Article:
Exploring Pai by Motorbike
Pai, Thailand, is a tiny mountain town about three hours from Chiang Mai. Originally a hippie enclave, today Pai is now a resort town popular with both Thais and foreigners. It’s still massively popular with the hippies as well.
For me, going to Pai was all about seeing the northern Thai countryside. The town is so small that it has no real sights. You can go trekking, take a rafting trip, or rent a motorbike to explore the landscape on your own!
Since it was the cheapest option by far, I chose the latter. Let me add this: I had never ridden a motorbike before. Nor a motorcycle. I hadn’t ridden a bike in years.
This was a disaster waiting to happen.
And it was. I rented a motorbike costing 100 baht (about $3.33) for thirty hours, plus an extra 40 baht ($1.33) for insurance. The attendant taught me again and again how to start, stop and go. And then I peeled off way too fast, weaving wildly between cars, as he yelled, “Slow down!” People stared. I took a left turn far too widely. Yep. Disaster.
But a few kilometers later, my worries turned to spellbound wonder as I realized what now surrounded me.
How could there be so much beauty in these mountains?
The sun was beating down, the wind was running through my hair, and I couldn’t stop grinning. The occasional bug smacked me in the face, but I didn’t care — this was one of the greatest feelings in the world!
There is a loop around Pai that takes in most of the major sites in the area. I hit up three of the most popular spots.
First stop: Mor Paeng Waterfall.
Mor Paeng Waterfall is located northwest of Pai town, past several small villages. After arriving, you descend a steep hill and cross paths of rocks to get to it.
One American guy told me he slid down the waterfall like it was a waterslide and everyone clapped. Considering how freezing the water was and how rocky the bottom was, there was no way I was going to try that!
Next stop: Pai Canyon.
Pai Canyon is about six or seven kilometers south of town. Once arriving, you climb a steep 50-meter trail through the woods, then arrive at the incredible viewpoint.
Check out the panorama:
This is a place where you can sit and stare for hours. Or, if you’re feeling daring, there are some terrifying trails with steep dropoffs!
Third stop: Tha Pai Hot Springs.
The Tha Pai hot springs, located two kilometers beyond Pai Canyon, are one of the area’s biggest attractions, and there are several upscale resorts located nearby. That said, I was one of only five tourists there, all of them foreigners.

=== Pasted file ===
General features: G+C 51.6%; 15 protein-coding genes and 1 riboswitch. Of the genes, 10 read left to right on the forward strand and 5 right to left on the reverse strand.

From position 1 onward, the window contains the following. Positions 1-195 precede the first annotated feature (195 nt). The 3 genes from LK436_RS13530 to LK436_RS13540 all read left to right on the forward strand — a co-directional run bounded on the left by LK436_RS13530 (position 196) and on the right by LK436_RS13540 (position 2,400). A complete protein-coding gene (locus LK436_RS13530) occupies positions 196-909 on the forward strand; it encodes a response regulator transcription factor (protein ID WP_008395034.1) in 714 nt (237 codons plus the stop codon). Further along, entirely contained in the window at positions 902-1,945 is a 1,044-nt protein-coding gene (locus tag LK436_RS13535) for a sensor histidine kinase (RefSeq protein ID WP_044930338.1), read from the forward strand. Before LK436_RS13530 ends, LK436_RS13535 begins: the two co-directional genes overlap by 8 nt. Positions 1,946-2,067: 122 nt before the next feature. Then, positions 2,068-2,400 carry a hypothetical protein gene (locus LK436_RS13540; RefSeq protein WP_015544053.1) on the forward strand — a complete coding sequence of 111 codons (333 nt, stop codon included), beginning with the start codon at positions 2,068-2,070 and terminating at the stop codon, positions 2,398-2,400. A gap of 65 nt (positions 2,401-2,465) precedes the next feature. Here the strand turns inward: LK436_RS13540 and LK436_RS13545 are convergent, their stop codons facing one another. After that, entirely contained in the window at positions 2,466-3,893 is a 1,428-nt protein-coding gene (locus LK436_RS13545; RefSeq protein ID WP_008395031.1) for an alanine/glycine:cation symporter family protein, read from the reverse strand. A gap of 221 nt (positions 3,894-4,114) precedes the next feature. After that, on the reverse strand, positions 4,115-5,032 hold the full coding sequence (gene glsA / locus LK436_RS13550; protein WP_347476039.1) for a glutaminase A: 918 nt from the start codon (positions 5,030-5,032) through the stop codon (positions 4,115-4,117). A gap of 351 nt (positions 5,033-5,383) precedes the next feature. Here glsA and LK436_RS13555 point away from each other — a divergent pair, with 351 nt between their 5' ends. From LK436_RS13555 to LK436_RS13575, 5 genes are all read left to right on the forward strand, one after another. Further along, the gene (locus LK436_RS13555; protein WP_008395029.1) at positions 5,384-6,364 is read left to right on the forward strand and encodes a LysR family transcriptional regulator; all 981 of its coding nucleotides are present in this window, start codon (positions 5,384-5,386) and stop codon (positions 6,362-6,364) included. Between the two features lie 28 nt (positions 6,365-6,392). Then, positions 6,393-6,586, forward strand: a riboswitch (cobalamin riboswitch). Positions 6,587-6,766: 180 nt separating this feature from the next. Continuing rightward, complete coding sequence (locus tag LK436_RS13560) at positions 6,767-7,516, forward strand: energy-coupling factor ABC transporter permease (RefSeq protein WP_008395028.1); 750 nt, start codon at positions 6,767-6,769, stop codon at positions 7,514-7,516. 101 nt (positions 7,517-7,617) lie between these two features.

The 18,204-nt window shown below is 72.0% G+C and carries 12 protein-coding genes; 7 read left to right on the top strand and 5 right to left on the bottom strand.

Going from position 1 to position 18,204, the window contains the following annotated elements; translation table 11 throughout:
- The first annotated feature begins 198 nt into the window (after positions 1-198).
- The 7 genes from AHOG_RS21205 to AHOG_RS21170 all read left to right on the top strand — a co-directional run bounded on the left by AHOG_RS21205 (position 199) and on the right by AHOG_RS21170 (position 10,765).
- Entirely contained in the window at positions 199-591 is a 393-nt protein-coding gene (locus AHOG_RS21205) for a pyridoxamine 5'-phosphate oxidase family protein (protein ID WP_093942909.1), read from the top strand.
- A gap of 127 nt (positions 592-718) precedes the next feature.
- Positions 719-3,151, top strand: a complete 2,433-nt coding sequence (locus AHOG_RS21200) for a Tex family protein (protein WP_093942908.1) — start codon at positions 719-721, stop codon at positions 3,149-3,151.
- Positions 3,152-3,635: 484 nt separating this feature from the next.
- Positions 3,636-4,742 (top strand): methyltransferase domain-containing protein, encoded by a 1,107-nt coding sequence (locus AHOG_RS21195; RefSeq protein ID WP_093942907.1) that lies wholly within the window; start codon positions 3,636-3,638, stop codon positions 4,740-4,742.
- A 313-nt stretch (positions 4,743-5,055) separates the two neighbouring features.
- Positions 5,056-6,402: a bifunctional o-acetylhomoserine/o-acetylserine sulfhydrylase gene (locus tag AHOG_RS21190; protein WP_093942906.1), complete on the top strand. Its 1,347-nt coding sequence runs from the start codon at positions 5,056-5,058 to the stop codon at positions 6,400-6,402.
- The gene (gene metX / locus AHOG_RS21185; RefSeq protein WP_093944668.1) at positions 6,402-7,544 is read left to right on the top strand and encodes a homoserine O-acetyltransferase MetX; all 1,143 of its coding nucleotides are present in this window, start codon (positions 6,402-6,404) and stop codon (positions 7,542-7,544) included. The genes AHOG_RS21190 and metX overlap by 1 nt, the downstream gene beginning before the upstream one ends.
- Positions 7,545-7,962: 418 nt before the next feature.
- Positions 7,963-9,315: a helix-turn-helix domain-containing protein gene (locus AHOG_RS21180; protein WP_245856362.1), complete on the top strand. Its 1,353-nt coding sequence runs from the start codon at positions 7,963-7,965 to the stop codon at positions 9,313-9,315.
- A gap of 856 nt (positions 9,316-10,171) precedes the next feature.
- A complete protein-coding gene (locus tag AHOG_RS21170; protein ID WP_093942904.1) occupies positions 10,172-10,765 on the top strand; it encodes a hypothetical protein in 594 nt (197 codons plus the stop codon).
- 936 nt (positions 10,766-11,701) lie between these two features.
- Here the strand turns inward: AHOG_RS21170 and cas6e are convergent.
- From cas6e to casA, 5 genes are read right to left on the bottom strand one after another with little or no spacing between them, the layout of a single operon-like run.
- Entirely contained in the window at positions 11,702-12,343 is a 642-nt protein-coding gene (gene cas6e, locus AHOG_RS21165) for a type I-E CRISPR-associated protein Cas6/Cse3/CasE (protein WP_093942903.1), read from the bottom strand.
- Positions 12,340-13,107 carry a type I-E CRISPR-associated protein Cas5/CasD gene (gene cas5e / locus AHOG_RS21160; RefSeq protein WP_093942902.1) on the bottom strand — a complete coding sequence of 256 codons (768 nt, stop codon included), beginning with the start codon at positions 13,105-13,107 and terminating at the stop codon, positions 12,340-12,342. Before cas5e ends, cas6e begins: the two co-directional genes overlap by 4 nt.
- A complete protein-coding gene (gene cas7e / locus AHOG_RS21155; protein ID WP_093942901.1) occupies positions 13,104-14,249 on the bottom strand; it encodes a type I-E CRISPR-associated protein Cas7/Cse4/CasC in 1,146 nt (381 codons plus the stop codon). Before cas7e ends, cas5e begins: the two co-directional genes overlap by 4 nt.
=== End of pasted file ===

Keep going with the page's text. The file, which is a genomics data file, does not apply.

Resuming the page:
There are areas where you can get in your bathing suit and soak in the hot springs, but since I didn’t want to be the only one, I didn’t partake. Instead, I soaked my increasingly disgusting backpacker’s feet and my Teva sandals — and, lo and behold, it worked. After a fifteen-minute soak, both my feet and shoes were cleaner than they’d been in weeks!
The hot springs were the only attraction of the three that charged admission: 200 baht, or $6.66. There’s a shop on site with overpriced drinks and snacks, including eggs that you can boil in the hottest pools!
After the hot springs, I decided to ride around aimlessly, enjoying the beauty of the countryside.
And then came the greatest moment of all.
I rounded a corner and found myself face to face with these:
ELEPHANTS! Just hanging out! I started laughing so hard I had to stop the bike. How often does that happen?!
And then it hit me. This is the life of which I’ve dreamed — and I’m living it now, in the present, riding a motorbike through the mountains and jungles of northern Thailand!
This trip was the right decision.
I’d like to say that the day was a complete success, but it wasn’t. While making an unnaturally wide right turn, I slightly overshot it and crashed headfirst into a ditch.
I was fine, though shrieking and covered in dirt, and a man stopped to help me and pull the bike out of the ditch. He then insisted on taking me back to town. I thanked him but told him that I’d be fine. And I was. There were no more major mishaps.
I also made a complete ass of myself when returning to town, still unable to do a proper turn, but I was (and am) proud of myself for still being alive.
Thinking of renting a motorbike in Pai? Here are some tips:
Stay on the left. Don’t forget that they drive on the left in Thailand! Be careful on your right turns!
Make sure to fill up. The tank tends to empty faster once you’ve gone through half of it. You don’t want to get stranded!
A GPS can be incredibly helpful. If you’re going far off the beaten path, it’s essential.
If you’re an inexperienced rider, start somewhere rural. Get somewhere where you can be alone on the road. I’m glad I didn’t start in Chiang Mai like I originally wanted to — there’s no way I could handle the traffic!
DO NOT ride from Chiang Mai to Pai or vice versa! The road is extremely steep, extremely treacherous, and has 762 turns. Yes, they counted. Only advanced riders should consider this trip.
Overall, if you have a chance to explore Pai by motorbike, do it. The experience was nothing short of magical.